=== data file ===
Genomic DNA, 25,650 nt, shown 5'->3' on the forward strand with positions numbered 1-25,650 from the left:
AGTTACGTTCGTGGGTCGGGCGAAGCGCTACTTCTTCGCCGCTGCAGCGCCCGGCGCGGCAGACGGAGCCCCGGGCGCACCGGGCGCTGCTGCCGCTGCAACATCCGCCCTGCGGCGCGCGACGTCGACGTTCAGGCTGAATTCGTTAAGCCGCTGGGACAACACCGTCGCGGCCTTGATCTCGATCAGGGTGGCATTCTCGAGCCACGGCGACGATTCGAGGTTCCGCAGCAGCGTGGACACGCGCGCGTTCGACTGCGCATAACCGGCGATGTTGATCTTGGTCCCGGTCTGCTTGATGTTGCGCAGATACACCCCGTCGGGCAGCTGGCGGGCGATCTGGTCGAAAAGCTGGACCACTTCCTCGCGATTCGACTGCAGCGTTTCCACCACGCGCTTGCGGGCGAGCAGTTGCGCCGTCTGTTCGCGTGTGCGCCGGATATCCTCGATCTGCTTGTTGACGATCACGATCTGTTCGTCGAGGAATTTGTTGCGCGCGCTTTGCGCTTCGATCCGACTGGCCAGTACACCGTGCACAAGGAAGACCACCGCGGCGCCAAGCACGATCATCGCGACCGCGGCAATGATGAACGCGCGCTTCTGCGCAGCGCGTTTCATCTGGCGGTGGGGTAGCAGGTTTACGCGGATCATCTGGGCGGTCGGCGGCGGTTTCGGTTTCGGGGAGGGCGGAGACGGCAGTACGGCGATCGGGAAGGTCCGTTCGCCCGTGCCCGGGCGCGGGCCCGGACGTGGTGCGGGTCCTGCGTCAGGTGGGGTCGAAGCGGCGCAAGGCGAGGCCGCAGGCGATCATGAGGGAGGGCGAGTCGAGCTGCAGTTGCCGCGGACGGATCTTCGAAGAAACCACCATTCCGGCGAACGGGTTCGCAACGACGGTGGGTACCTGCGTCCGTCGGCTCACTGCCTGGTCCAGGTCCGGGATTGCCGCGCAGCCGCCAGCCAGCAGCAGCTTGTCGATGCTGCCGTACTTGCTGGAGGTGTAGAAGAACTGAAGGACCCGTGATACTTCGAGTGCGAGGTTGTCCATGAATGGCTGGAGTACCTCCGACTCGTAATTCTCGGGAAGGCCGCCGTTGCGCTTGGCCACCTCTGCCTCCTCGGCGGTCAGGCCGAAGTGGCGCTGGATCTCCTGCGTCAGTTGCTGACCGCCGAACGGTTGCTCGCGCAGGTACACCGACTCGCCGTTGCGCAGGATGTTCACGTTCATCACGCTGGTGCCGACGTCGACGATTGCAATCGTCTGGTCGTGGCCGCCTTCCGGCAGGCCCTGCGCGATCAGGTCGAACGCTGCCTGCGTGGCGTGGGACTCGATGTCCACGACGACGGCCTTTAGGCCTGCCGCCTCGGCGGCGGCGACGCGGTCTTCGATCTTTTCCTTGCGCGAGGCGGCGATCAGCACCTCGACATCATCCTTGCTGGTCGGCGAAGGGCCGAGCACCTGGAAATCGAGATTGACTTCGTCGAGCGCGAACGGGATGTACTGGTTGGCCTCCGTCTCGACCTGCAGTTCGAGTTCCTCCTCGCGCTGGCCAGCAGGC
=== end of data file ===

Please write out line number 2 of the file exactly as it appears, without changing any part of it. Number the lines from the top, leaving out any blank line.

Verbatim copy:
AGTTACGTTCGTGGGTCGGGCGAAGCGCTACTTCTTCGCCGCTGCAGCGCCCGGCGCGGCAGACGGAGCCCCGGGCGCACCGGGCGCTGCTGCCGCTGCAACATCCGCCCTGCGGCGCGCGACGTCGACGTTCAGGCTGAATTCGTTAAGCCGCTGGGACAACACCGTCGCGGCCTTGATCTCGATCAGGGTGGCATTCTCGAGCCACGGCGACGATTCGAGGTTCCGCAGCAGCGTGGACACGCGCGCGTTCGACTGCGCATAACCGGCGATGTTGATCTTGGTCCCGGTCTGCTTGATGTTGCGCAGATACACCCCGTCGGGCAGCTGGCGGGCGATCTGGTCGAAAAGCTGGACCACTTCCTCGCGATTCGACTGCAGCGTTTCCACCACGCGCTTGCGGGCGAGCAGTTGCGCCGTCTGTTCGCGTGTGCGCCGGATATCCTCGATCTGCTTGTTGACGATCACGATCTGTTCGTCGAGGAATTTGTTGCGCGCGCTTTGCGCTTCGATCCGACTGGCCAGTACACCGTGCACAAGGAAGACCACCGCGGCGCCAAGCACGATCATCGCGACCGCGGCAATGATGAACGCGCGCTTCTGCGCAGCGCGTTTCATCTGGCGGTGGGGTAGCAGGTTTACGCGGATCATCTGGGCGGTCGGCGGCGGTTTCGGTTTCGGGGAGGGCGGAGACGGCAGTACGGCGATCGGGAAGGTCCGTTCGCCCGTGCCCGGGCGCGGGCCCGGACGTGGTGCGGGTCCTGCGTCAGGTGGGGTCGAAGCGGCGCAAGGCGAGGCCGCAGGCGATCATGAGGGAGGGCGAGTCGAGCTGCAGTTGCCGCGGACGGATCTTCGAAGAAACCACCATTCCGGCGAACGGGTTCGCAACGACGGTGGGTACCTGCGTCCGTCGGCTCACTGCCTGGTCCAGGTCCGGGATTGCCGCGCAGCCGCCAGCCAGCAGCAGCTTGTCGATGCTGCCGTACTTGCTGGAGGTGTAGAAGAACTGAAGGACCCGTGATACTTCGAGTGCGAGGTTGTCCATGAATGGCTGGAGTACCTCCGACTCGTAATTCTCGGGAAGGCCGCCGTTGCGCTTGGCCACCTCTGCCTCCTCGGCGGTCAGGCCGAAGTGGCGCTGGATCTCCTGCGTCAGTTGCTGACCGCCGAACGGTTGCTCGCGCAGGTACACCGACTCGCCGTTGCGCAGGATGTTCACGTTCATCACGCTGGTGCCGACGTCGACGATTGCAATCGTCTGGTCGTGGCCGCCTTCCGGCAGGCCCTGCGCGATCAGGTCGAACGCTGCCTGCGTGGCGTGGGACTCGATGTCCACGACGACGGCCTTTAGGCCTGCCGCCTCGGCGGCGGCGACGCGGTCTTCGATCTTTTCCTTGCGCGAGGCGGCGATCAGCACCTCGACATCATCCTTGCTGGTCGGCGAAGGGCCGAGCACCTGGAAATCGAGATTGACTTCGTCGAGCGCGAACGGGATGTACTGGTTGGCCTCCGTCTCGACCTGCAGTTCGAGTTCCTCCTCGCGCTGGCCAGCAGGC